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New forecast is more optimistic on auto sales

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New forecast is more optimistic on auto sales

Pent-up demand could drive purchases above prerecession peak



Automakers will sell about 11.7 million vehicles in the U.S. this year, but that will rise sharply to 14.4 million next year and 16.1 million in 2012, according to a new forecast by global consultancy A.T. Kearney that the firm's Detroit partner outlined Tuesday.

This outlook is slightly more optimistic than previous forecasts from other experts and industry leaders, especially for 2012 through 2015, when Kearney's Dan Cheng sees U.S. consumers buying at least 17.5 million vehicles, exceeding the 2000 prerecession peak of 17.3 million.

"The age of the average vehicle on the road is now about 10 years," which is a post-World War II high, Cheng said. "We don't see a major trend of reurbanization, or the government putting a floor on gas prices through a substantially higher gas tax."

The other factor that will propel sales is what economists call pent-up demand. Consumers delayed or avoided buying nearly 20 million vehicles due to unemployment, lower incomes and economic uncertainty over the past year or so.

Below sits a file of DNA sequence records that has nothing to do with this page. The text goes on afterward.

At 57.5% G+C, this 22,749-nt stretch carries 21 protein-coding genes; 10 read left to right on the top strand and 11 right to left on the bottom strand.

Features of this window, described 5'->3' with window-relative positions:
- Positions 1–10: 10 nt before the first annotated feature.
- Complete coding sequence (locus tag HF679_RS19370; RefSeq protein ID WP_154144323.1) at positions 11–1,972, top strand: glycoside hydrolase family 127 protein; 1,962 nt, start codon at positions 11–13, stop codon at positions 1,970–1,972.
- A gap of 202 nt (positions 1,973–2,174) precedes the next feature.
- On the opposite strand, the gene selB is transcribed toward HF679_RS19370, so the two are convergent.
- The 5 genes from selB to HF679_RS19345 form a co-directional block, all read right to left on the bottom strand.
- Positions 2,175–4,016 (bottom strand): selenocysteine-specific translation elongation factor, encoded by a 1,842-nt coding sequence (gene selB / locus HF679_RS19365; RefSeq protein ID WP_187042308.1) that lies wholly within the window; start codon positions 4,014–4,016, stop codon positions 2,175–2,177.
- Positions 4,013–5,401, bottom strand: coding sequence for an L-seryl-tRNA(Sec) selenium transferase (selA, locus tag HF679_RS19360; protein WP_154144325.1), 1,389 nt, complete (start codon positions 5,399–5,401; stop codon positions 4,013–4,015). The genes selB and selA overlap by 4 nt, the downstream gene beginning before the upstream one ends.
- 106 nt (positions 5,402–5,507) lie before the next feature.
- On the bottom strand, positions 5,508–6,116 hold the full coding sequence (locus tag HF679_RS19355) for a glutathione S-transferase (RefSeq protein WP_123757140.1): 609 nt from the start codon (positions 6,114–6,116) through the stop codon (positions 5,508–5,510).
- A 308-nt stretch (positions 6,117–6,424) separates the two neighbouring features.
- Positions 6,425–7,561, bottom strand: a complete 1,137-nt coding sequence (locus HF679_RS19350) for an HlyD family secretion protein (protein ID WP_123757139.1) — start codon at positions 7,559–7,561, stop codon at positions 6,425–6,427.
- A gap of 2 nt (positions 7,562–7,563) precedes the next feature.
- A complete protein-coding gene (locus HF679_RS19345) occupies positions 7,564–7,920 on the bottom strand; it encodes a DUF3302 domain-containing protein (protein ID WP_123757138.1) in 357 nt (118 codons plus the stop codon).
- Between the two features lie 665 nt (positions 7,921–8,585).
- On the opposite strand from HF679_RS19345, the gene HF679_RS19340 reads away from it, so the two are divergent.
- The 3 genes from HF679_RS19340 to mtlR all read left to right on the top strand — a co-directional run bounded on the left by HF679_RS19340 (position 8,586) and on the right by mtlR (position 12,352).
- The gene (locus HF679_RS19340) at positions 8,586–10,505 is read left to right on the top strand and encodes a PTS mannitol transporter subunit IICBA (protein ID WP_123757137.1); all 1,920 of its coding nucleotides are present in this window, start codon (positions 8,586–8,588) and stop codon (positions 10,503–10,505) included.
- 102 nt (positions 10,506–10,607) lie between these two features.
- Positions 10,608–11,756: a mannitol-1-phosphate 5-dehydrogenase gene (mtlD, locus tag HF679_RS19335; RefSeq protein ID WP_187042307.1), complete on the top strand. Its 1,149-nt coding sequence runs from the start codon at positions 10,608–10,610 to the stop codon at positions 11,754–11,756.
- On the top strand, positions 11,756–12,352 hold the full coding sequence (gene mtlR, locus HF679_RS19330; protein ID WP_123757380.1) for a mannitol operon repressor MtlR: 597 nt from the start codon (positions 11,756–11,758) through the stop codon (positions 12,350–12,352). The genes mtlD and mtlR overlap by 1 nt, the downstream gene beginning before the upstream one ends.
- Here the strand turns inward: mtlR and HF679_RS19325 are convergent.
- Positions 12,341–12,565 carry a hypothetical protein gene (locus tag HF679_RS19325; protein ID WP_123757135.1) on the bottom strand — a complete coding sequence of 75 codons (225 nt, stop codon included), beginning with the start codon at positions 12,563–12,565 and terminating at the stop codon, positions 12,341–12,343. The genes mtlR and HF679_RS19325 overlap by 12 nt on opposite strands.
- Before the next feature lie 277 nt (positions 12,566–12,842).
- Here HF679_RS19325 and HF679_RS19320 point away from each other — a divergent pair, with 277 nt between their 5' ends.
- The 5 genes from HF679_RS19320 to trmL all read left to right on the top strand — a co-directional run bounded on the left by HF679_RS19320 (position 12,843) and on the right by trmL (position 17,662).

Eventually, many of those consumers will return to the new vehicle market. Still, Cheng cautioned that even in a strong economic recovery not every consumer who delayed purchasing a new vehicle will rush out to buy one in the next few years.

Lenders have set stricter credit standards, and many consumers will not recapture their lost income even as they land new jobs. But nearly half, or about 9 million additional sales, will be driven by pent-up demand in the next few years, Kearney estimates.

A variety of events could dampen Kearney's rosy outlook, Cheng warned. Those include new terror threats, a collapse of the euro if countries other than Greece require bailouts from the European Union, or geological shocks such as the Iceland volcano's disruption of the transportation of parts across major regions of the world.

However, the most likely wild card, he predicted, will be volatile gas prices.



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